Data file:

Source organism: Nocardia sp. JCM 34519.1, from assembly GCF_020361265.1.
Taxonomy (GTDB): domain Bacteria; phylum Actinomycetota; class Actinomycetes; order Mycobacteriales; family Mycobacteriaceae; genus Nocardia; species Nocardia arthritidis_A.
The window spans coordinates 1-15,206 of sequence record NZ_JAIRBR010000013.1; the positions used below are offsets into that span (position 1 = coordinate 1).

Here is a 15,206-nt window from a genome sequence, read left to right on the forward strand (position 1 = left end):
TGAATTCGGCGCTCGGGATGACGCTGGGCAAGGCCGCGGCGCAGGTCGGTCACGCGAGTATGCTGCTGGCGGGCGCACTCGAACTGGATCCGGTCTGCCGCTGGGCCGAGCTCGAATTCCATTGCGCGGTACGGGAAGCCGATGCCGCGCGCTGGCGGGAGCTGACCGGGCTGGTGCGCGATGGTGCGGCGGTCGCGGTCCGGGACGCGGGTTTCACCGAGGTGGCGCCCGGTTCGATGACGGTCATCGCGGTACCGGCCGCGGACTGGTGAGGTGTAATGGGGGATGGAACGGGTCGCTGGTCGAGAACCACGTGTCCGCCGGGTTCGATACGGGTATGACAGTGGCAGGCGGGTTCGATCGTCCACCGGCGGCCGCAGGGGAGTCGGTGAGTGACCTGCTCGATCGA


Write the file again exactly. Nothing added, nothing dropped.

Source organism: Nocardia sp. JCM 34519.1, from assembly GCF_020361265.1.
Taxonomy (GTDB): domain Bacteria; phylum Actinomycetota; class Actinomycetes; order Mycobacteriales; family Mycobacteriaceae; genus Nocardia; species Nocardia arthritidis_A.
The window spans coordinates 1-15,206 of sequence record NZ_JAIRBR010000013.1; the positions used below are offsets into that span (position 1 = coordinate 1).

Here is a 15,206-nt window from a genome sequence, read left to right on the forward strand (position 1 = left end):
TGAATTCGGCGCTCGGGATGACGCTGGGCAAGGCCGCGGCGCAGGTCGGTCACGCGAGTATGCTGCTGGCGGGCGCACTCGAACTGGATCCGGTCTGCCGCTGGGCCGAGCTCGAATTCCATTGCGCGGTACGGGAAGCCGATGCCGCGCGCTGGCGGGAGCTGACCGGGCTGGTGCGCGATGGTGCGGCGGTCGCGGTCCGGGACGCGGGTTTCACCGAGGTGGCGCCCGGTTCGATGACGGTCATCGCGGTACCGGCCGCGGACTGGTGAGGTGTAATGGGGGATGGAACGGGTCGCTGGTCGAGAACCACGTGTCCGCCGGGTTCGATACGGGTATGACAGTGGCAGGCGGGTTCGATCGTCCACCGGCGGCCGCAGGGGAGTCGGTGAGTGACCTGCTCGATCGA